• Four buttons and a clickable scroll wheel on a symmetrical flat-bottomed ovoid are all I ask. OK, I’ll be slightly more picky – I want the back button on the left, and the forward button on the right (or programmable to be switched). What problem, exactly, has placing both buttons on the left solved? And why is any reputable vendor producing mice with only two buttons? Too many people who never go online?

KEYBOARD OFFENSES (Note: I didn’t realize how many ways there are to fuck up a keyboard until today.):

• F-keys. Groups of four F-keys have been standard for more than 20 years. Yet, many keyboards are now shipping with our 12 friends grouped in sets of three. I know I’m hitting F8 because it’s at the end of a cluster; I’m not looking for it between F7 and F9. A sidenote to this is the damn “let’s turn the F-keys into quick keys” phenomenon, wherein you hit F4 to, presumably, get the functionality of the F4 key in whatever program you’re using, and instead, a new window pops up to send e-mail to someone. When I want to send a new e-mail, I’ll switch over to Thunderbird and hit Ctrl-N. It’s easy. For those who want programmable quick keys, that’s great – just don’t make me have to turn that feature off every single time I fire up my computer.

• Insert-Page Down. This ranks up there with retooling the F-keys. I want them three across, two down. Period. I do not want your newfangled vertical arrangement (I’m sure it’s all the rage with the kids … “Dude, check out my HUUUUUGE delete key.” “Wow, that IS big. I now wish to perform oral sex on you.”) that will, for many moons, make me wonder what key I’m hitting (and why is the delete key twice as big, and what button is missing to make that possible?).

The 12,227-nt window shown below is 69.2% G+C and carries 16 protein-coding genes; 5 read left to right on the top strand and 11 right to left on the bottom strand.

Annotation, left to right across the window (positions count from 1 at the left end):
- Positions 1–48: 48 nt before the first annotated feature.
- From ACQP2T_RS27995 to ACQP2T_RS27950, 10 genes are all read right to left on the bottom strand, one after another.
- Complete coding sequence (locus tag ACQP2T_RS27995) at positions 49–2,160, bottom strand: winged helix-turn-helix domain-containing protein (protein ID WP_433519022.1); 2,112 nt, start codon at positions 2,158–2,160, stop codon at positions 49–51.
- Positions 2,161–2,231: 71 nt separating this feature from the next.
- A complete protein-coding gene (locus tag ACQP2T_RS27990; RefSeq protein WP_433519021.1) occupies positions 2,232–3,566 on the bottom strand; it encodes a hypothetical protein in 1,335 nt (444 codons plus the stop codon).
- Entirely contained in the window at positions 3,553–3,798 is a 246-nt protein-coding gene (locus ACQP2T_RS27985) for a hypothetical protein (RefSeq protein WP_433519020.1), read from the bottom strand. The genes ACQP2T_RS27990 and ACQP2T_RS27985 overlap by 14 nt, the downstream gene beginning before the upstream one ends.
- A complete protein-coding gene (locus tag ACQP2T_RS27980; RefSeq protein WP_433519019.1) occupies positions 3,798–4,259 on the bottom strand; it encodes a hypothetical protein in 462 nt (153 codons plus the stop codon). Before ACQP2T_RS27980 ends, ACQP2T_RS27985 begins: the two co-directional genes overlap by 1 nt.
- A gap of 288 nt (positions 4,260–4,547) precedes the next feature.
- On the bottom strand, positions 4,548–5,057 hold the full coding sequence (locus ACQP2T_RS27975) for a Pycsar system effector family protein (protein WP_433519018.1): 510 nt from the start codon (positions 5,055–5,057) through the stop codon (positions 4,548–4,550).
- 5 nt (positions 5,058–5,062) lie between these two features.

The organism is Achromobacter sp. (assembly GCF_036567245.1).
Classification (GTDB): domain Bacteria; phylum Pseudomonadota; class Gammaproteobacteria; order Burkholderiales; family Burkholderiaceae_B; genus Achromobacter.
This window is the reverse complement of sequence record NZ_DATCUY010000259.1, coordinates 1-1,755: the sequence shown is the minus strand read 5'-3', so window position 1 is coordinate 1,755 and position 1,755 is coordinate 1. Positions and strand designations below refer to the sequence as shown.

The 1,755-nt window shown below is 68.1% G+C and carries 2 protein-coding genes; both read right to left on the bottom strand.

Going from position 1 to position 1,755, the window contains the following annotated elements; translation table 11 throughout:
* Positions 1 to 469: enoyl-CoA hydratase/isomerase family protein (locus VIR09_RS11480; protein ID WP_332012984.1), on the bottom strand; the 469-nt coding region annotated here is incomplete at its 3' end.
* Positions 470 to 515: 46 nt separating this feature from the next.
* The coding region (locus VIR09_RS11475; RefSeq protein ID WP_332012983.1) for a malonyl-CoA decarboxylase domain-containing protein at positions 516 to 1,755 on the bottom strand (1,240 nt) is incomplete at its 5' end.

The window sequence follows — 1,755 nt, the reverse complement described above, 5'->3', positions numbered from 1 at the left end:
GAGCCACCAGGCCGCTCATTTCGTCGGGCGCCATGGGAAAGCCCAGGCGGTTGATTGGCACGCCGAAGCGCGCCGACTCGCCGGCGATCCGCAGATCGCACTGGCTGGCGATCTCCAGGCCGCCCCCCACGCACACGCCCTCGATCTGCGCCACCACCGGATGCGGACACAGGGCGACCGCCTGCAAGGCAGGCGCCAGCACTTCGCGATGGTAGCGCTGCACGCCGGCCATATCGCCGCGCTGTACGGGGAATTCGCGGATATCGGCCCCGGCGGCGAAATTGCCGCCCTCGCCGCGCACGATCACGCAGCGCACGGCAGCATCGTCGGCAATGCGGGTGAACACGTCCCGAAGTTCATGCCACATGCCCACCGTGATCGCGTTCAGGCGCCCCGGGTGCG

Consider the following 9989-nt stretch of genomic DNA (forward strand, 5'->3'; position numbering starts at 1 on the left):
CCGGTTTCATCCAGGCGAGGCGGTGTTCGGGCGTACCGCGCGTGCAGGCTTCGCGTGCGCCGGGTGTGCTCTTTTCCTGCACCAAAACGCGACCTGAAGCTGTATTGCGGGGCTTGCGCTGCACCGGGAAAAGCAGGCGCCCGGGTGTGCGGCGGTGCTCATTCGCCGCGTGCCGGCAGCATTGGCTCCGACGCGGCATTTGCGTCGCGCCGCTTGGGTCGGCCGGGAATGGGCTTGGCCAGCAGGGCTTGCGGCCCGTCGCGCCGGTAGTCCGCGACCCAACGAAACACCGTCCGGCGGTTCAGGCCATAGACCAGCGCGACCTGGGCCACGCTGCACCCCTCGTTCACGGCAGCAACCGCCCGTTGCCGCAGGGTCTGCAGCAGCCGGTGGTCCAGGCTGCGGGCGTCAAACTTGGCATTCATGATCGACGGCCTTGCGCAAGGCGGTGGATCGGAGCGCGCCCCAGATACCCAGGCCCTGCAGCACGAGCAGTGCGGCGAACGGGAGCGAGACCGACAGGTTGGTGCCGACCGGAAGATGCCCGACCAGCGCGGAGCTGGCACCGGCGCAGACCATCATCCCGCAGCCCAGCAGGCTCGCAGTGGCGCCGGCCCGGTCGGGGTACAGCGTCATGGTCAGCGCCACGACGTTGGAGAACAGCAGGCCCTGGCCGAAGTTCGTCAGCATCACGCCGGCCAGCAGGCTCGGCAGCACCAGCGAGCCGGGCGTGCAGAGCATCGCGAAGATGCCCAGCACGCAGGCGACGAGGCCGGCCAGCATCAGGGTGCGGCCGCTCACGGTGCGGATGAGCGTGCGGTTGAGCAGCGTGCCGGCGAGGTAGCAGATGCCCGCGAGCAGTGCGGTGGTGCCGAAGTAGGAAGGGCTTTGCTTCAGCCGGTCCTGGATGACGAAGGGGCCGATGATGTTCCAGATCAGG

• The scroll keys. These are meant to look like a Tetris piece. Don’t give me some bizarre two-by-two arrangement or an iPod-like round thing.

• Backslash. One would think that after ISO definition, keyboards would not be so wildly divergent about this. I’ll admit that whether it takes a chunk out of your Enter key or your Backspace key is a matter of taste. I’ve owned keyboards of both sorts, and being at home right now, I can’t even tell you which type I have at work, because it’s such a non-issue. But there are keyboards out there that take the rightmost chunk of the right Shift key and make that the backslash. Everyone wins, right? Wrong. Sure, now I’ve got big Enter and Backspace keys, but instead of capital letters, backslashes are strewn about the copy. (Historical note: The quixotic “Turbo” key used to reside here. Never found out what that did.)

• Shape. I’m sure one of those curvy keyboards (you know, the sort you want to buy a drink) are great, ergonomically, but I don’t want to type on one shape at work, walk home, and have to hold my hands differently just because I have a beer on my desk.


There are zero wireless keyboard/mouse combinations available online or in stores that adhere to all these criteria, making it difficult to ask for a specific set as a Christmas present. For now, I’ll randomly be going back whenever my mouse decides it prudent.


In the middle of typing this, I realized I’d forgotten the Alt code for a bullet point. Being on Vista, I opened the Start menu and typed in “charmap” – then hit Enter. Apparently, opening the Start menu and hitting Enter is the quickest way to shut down your computer. None of your open applications, nor Windows itself, will ask if you wish to confirm the shutdown. Thankfully, Firefox did save my entry upon restart. There would have been a fuckload more swearing otherwise.